Semi-Automatic Font Design
“And you, O understanding one”……
A good example for using the abilities of modern computer technology is the vizualization of information. For example, an editor might want to use the ancient scribe’s font when presenting his or her results and reconstructions where letters or lines are missing. This is a painstaking manual work and requires a lot of skill by the editor. A first step would be to produce a digitized version of the font, using the most representative forms of the single letters. The result will already be more accurate than the usual counting of so-called letter spaces. The Haifa editorial team was able to establish a productive cooperation in order to design the fonts at the beginning of the project. Some of the results can be found below.
On the other hand, when working on a material reconstruction, there may be longer passages of a composition that are not be attested in the extant fragments of the scroll, but have to be postulated to exist in the reconstruction. An example would be the material reconstruction of 4QDa (or 4Q266): Although the scroll very likely included large portions of the text attested by the medieval Damascus Document (CD), fragments of the respective columns of 4QDa did not survive. The idea is that the system should be able to produce an “average” font of this very scroll (character shapes, correct spacing, kerning, ligatures, etc.—provided the writing is more or less consistent thoughout the whole scroll, of course), one that comes closest to what the ancient scribe produced.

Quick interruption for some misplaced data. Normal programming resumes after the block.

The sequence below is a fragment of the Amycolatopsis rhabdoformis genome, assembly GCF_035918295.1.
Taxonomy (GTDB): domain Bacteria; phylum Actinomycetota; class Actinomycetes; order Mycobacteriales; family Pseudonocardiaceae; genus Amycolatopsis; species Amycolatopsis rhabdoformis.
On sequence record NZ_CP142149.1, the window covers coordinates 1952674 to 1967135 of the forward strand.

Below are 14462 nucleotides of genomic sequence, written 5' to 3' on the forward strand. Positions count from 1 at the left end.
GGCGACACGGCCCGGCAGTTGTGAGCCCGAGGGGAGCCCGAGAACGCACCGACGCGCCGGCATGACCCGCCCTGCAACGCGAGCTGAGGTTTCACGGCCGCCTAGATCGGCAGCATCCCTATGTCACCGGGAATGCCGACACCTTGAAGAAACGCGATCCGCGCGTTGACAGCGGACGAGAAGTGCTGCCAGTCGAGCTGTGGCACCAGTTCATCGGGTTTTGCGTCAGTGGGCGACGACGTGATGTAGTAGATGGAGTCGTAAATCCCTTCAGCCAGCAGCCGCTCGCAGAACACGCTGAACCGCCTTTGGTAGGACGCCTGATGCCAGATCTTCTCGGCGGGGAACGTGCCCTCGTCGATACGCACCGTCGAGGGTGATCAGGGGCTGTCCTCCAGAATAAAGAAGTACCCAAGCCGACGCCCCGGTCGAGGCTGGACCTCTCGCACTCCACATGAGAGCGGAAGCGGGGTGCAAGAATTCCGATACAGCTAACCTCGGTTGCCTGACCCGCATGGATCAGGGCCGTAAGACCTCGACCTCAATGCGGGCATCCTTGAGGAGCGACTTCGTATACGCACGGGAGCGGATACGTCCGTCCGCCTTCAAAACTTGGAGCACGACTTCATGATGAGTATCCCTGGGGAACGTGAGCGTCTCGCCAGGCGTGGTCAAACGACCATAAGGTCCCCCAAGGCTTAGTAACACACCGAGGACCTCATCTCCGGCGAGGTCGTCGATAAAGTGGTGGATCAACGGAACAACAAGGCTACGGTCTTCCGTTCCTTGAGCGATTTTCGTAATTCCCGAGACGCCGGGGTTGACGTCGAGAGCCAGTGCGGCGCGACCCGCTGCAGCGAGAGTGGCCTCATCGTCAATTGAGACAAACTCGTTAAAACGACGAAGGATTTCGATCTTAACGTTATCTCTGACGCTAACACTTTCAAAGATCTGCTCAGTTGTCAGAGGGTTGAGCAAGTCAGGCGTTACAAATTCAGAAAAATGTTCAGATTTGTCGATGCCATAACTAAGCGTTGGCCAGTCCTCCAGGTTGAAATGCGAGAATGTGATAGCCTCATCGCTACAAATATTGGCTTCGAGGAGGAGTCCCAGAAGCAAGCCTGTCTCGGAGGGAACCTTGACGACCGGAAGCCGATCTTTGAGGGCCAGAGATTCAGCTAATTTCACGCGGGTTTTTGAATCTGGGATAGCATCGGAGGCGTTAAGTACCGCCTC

Such fonts and the underlying algorithms were developed within the Scripta Qumranica Electronica project by J. Tucker, I. Kottsieper, and B. Brown-deVost. The aim is—at least for manuscripts that include an adequate number of characters—to have the computer design a scientifically exact font from the extant material, i.e., a fully automated font design. Even if manual adjustments might be needed in some cases, this will be of great help for anyone working on paleographic issues. By making use of such a tool, any suggested textual reconstruction can be made on a reliable basis and with highest possible precision. Vice versa, previous scholarly reconstructions can easily be verified with a higher degree of probability (see the example above from 4Q418).
The fonts below are published under the SIL Open Font License (OFL ).
We kindly ask you to add the following credit lines when using them:
The graphical reconstructions use the font <font name>, courtesy of the Scripta Qumranica Electronica Project, Universities of Haifa, Israel, and Göttingen, Germany, (Plus, if applicable:) Design: <font designer's name>. Licensed under the SIL Open Font License, Version 1.1. Copyright (c) 2015-2020, Scripta Qumranica Electronica (firstname.lastname@example.org).
The graphical reconstructions in this article use the font 4Q416, courtesy of the Scripta Qumranica Electronica Project, Universities of Haifa, Israel, and Göttingen, Germany, Design: Eshbal Ratzon and Einat Tamir. Licensed under the SIL Open Font License, Version 1.1. Copyright (c) 2015-2020, Scripta Qumranica Electronica (www.qumranica.org | email@example.com).
(Click on the respective font to download it.)
Fonts (click to download)
- 4Q418a (Instructione) scribal font (designed by Einat Tamir):